Pastor's Blog

Kingdom Confusion

 Repent, for the kingdom of heaven has come near.  

These are the inaugural words of Jesus’ ministry as recounted by Matthew in his gospel, (Mt. 4:17, NIV). Mark’s account of the same event is similar but more detailed: The time has come, Jesus said, The kingdom of God has come near. Repent and believe the good news, (Mk. 1:15, NIV). Throughout the gospels, the phrases, kingdom of God and kingdom of heaven are used interchangeably to speak of the breaking in of God’s rule, reign and work into human history through the coming of Jesus Christ.  

During the three years or so of Jesus’ public ministry, the kingdom of God was the primary topic of his teaching. Most of the parables that Jesus employed began with the familiar refrain, The kingdom of God is like, or similarly, The kingdom of heaven is like. At other times, Jesus used the phrase, To what shall I compare the kingdom, to begin another parable. 

Field of grass at sunset

See I am doing a new thing! Now it springs up; do you not perceive it?1 Thus says God, through the prophet Isaiah to the people of Israel, as a message of hope and exhortation during a time of discipline and destruction. As we begin the year 2022, after so many months of disruption, death and despair, can we bring ourselves to believe that God is in all of this, is with us, and is even up to something new and beautiful?

In the verse just before the one quoted above, God says, Forget the former things; do not dwell on the past.2 We must learn from our individual and corporate histories, and tradition has its place. Yet, if we are going to perceive and participate in the new things of God, we must extricate ourselves from the anesthetizing effects of nostalgia, and free ourselves from the paralyzing bonds of past failures. God is with us and for us, and though He disciplines us as our loving heavenly Father, He is always calling us out of our sin, fear and complacency to new adventures in faith and faithfulness.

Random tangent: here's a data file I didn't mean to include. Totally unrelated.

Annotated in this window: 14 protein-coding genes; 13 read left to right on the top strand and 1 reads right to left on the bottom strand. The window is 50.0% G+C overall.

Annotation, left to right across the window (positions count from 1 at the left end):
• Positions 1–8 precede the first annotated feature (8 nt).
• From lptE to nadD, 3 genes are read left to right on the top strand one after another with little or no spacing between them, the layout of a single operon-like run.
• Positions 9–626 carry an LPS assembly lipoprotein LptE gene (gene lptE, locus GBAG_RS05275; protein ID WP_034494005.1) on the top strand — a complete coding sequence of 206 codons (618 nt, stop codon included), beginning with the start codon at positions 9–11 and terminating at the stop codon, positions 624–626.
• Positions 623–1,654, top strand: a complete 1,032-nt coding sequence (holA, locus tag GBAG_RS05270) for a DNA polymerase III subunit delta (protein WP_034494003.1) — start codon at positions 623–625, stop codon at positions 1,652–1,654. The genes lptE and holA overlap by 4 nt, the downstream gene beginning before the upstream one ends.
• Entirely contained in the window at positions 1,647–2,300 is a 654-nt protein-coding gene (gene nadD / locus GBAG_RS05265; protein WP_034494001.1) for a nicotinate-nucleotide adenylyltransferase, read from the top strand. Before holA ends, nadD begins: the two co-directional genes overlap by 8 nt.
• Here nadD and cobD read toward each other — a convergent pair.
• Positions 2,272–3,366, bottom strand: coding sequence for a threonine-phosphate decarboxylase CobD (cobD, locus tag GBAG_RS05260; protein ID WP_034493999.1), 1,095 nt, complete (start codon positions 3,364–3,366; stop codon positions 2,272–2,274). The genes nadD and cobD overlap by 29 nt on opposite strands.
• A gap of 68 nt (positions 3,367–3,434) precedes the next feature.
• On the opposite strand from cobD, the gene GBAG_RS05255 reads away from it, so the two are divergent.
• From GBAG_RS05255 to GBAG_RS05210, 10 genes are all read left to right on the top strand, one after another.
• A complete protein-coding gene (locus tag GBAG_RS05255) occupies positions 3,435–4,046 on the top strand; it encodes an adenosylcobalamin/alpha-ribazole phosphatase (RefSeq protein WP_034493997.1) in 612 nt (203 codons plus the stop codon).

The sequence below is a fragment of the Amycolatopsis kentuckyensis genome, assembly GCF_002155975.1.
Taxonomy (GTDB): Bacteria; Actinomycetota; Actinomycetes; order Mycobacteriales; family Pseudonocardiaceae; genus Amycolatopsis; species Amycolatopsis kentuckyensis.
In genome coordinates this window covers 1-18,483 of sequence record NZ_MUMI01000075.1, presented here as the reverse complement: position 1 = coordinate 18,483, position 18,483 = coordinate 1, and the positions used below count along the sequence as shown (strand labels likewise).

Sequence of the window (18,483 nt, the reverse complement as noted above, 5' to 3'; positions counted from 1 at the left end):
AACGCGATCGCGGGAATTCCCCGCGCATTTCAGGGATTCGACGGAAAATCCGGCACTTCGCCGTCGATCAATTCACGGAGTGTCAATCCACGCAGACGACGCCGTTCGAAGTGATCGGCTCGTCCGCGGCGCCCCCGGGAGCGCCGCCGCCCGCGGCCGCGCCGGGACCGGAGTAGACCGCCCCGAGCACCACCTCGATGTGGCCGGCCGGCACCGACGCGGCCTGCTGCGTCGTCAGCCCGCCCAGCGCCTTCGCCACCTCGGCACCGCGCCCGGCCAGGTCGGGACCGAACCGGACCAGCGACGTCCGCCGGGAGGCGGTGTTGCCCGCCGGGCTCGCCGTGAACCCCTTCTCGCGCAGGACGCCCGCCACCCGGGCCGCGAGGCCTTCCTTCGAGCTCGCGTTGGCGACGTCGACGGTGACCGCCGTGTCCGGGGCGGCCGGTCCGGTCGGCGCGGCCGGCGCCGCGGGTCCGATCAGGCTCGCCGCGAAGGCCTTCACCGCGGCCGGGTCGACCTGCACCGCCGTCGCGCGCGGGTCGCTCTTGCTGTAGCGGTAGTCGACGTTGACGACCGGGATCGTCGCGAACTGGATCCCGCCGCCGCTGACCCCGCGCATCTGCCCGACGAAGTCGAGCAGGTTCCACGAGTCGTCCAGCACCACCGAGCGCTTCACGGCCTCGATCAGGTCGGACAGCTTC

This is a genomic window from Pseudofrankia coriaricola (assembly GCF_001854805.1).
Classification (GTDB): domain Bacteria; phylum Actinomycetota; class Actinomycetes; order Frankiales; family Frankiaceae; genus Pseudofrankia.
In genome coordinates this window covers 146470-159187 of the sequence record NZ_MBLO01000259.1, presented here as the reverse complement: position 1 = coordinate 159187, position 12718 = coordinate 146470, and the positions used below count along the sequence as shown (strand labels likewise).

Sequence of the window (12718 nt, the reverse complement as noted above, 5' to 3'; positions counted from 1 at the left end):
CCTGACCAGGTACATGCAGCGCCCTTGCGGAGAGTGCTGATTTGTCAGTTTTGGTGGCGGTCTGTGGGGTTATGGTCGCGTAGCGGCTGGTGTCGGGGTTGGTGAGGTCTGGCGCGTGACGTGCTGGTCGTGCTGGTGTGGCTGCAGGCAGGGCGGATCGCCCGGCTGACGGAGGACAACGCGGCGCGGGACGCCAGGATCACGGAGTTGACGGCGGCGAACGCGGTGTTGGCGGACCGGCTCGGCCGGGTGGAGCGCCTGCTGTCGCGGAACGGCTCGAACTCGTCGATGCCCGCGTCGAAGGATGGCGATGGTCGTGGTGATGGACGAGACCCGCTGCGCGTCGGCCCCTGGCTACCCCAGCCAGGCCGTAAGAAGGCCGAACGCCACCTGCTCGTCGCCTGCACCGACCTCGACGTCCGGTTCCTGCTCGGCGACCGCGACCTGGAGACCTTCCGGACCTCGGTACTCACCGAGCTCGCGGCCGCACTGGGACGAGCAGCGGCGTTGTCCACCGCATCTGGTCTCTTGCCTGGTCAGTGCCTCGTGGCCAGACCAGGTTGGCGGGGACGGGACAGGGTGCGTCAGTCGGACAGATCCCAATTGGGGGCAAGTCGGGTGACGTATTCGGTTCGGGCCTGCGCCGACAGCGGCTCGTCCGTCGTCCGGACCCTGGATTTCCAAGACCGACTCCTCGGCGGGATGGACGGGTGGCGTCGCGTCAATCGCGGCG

Group picture of the Youth with a Mission Team

In September of 1982, shortly after graduating from high school at the age of seventeen, my friend Jeff and I boarded a KLM flight bound for Holland. After being away from home for no more than a week or two at the most — at church camp or grandma’s house — I had now set out on a nine-and-a-half-month journey that would take me to Holland, France and Lebanon. My time with Youth with a Mission(YWAM) — an international discipleship and missions’ training organization — was one of the most challenging, exciting and life-changing seasons of my life. I often refer to this period of my youth as spiritual boot camp, as God used the teaching, ministry experiences and relationships to humble me, draw me closer to Jesus and to hone his call on my life.

Front of Central Congregational Church

Wow! What a wonderful, joyful first Sunday back after an almost fourteen-month hiatus due to the COVID-19 pandemic! For those of you that were able to join us on May 2nd, I am sure that you would agree with me that this will go down as one of the most memorable and meaningful Sunday services in the long history of Central Congregational Church.

That said, there was – and will be for at least a while – one key ingredient missing in our Sunday morning gathering: Fellowship Hour! One of the hallmarks of CCC for the past many years, at least, is the practice of most of the congregation gathering in the Fellowship Hall after service for up to an hour or more of, well, fellowship – and food, always fellowship with food. I am not sure exactly when Fellowship Hour will be reinstituted, but for most of us that are a regular part of the CCC family, Sunday mornings will not be complete until it is back.

Thy Kingdom Come

In our expression of the body of Christ called Central Congregational Church, we pray this prayer together each time we gather on Sunday morning; Thy kingdom come, thy will be done on earth as it is in heaven. But what does it actually mean to pray, Thy kingdom come, and are we really interested in God’s will being done on earth as it is in heaven?

As the global coronavirus pandemic and national social unrest rage on, we have been plunged into a time of confusion and conflict like many of us have never seen in our lifetimes. The debate and angry rhetoric circling around issues related to both the pandemic and racial tension have exhausted and polarized us. Should we wear masks to protect ourselves and others from the virus, or in doing so do we surrender our rights as Americans? Is it appropriate to declare Black Lives Matter, or is that a capitulation to far left, extremist elements in our society? Do we champion a bygone era to which we call America back to greatness, or do we believe America has never been nor ever will be great until all vestiges of racism and discrimination are identified and torn down?